SOUTH BEND, Ind. -- This was my first trip to Notre Dame Stadium and I was looking forward to the game-day experience. While the tailgating I saw on the way to the stadium was what I expected, the humidity that smothered me like I was wrapped in plastic wrap wasn't.
It was the type of humidity that made me feel like I was in my backyard in Houston. I hate humidity because you can't escape it. Humidity is stifling. It turns out that the humidity was nothing more than foreshadowing for what was to come from Notre Dame's defense on the field.
The crowd was filled with burnt orange from the Longhorn fans who made the trip for their season opener, but for all of the fans in the stands, the prospects on the field were primarily in gold helmets.
When scouting, it can be difficult to get a good feel for prospects if you spend time trying to see everything and everyone on every play. Here is what I saw from the prospects I studied in Notre Dame's 38-3 win on Saturday night.
Defensive tackle Desmond Jackson
Jackson has big arms and a desirable frame to play inside, and he did show some pop at times in his initial punch. His pad level rose too high at times, which caused him to play off-balance. Jackson, who had three total tackles in the game, looks like he lacks quickness to be a factor as a pass rusher.
Running back Johnathan Gray
Gray showed average bounce to the outside while accumulating 40 yards on eight carries. I'm trying to figure out if he is any better than former Longhorn RB Malcolm Brown as a pro prospect. Gray had a relatively decisive night as a runner, but he was only able to get what was blocked for him.
Defensive lineman Sheldon Day
Day plays outside on base downs and often bumped inside on passing downs. He has an unusually squatty frame to play at defensive end. Day is quick off the snap, and gets up the field as a pass rusher pretty well for a bigger guy. He recorded one sack and four quarterback hurries, showing impressive change of direction in pursuit of the quarterback and the ball. He never had to face much of a challenge from Texas' running game.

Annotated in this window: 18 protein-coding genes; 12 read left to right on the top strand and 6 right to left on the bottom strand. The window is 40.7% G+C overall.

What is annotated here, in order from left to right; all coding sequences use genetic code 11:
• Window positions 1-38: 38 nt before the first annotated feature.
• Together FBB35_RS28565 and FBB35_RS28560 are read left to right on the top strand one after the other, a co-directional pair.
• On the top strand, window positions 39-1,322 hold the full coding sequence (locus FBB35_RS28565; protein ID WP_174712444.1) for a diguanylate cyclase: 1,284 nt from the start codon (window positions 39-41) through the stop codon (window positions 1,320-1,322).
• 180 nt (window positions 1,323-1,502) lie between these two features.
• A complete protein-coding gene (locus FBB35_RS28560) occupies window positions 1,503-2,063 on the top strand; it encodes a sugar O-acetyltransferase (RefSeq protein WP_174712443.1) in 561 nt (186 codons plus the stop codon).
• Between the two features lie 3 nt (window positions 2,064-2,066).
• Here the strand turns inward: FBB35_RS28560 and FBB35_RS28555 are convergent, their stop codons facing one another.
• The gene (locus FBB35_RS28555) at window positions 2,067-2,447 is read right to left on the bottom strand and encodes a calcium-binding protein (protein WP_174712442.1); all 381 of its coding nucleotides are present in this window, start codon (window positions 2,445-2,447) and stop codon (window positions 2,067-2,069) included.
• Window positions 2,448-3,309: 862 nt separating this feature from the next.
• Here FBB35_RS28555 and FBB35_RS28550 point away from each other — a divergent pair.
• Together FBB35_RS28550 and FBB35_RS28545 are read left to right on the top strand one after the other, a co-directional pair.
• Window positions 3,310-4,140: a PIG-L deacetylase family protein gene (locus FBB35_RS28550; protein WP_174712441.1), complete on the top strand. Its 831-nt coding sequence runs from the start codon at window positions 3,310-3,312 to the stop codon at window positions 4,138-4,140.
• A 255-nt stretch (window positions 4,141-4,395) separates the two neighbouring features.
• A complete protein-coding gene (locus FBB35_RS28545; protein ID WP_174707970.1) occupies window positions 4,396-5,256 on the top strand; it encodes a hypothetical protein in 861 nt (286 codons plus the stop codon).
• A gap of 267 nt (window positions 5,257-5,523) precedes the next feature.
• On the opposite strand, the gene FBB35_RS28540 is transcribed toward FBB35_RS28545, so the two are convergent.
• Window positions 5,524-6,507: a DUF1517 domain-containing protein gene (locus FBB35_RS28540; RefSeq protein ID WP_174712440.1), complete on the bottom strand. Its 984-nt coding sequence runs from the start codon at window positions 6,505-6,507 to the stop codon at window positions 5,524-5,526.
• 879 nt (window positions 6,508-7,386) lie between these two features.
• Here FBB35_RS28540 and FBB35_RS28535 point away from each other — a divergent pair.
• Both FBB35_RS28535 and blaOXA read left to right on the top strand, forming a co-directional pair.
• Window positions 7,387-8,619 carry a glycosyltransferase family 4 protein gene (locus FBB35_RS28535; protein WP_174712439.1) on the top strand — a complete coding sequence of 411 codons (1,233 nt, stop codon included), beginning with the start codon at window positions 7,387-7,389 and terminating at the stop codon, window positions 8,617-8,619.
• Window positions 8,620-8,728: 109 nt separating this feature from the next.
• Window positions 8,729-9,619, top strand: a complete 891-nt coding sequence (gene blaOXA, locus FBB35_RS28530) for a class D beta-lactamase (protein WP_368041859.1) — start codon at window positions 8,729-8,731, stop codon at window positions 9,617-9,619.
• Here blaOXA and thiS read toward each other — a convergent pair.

Linebacker Joe Schmidt
His scouting report for the night feels cliched, but what you see is what you get. Schmidt is a hustle player who never lets up. However, he is small for his position and has below-average athletic traits. He has limited range in pursuit and as a tackler.
Linebacker Jaylon Smith
Smith, one of the most explosive players I studied this summer did not disappoint, registering a sack and a tackle for loss. Smith didn't have to pursue many runs wide, but did it easily when needed. He still sits back on the second level far too much while waiting for linemen to get up to him rather than getting downhill and attacking the line of scrimmage against the run. Smith has fantastic juice as a pass rusher and played with his hand in the ground on some sub packages. Scouts might need to start considering him as a potential 3-4 outside linebacker thanks to his edge speed and potential to rush the passer.
Cornerback KeiVarae Russell
Russell was making his return after serving an academic suspension for all of last season. He was frequently used to cover the slot rather than outside receivers. Russell had a good feel for sifting through combination routes and maintained a decent feel for receivers out of breaks. He got burned for a 48-yard catch on a post route in which he failed to show recovery speed to close out the receiver after being beaten.
Left tackle Ronnie Stanley
Stanley is one of the top pass protectors in the college game and that was obvious Saturday night. He uses a quick-set to get on top of defensive ends quickly on pass plays. Stanley has good technique in pass sets, but still is showing inconsistency as a run blocker in man-to-man combat.
Wide receiver Will Fuller
Fuller had a monster game (seven catches for 142 yards and two touchdowns), but a big part of it was busted coverages and mistakes in the secondary, so it makes it harder to get a feel for his overall skill set. I did see good quickness out of breaks and at the top of his routes. His ability to change speeds inside of his routes caused problems for the Longhorns' secondary. Fuller is very thin and showed a lack of willingness to stick his nose in as a blocker.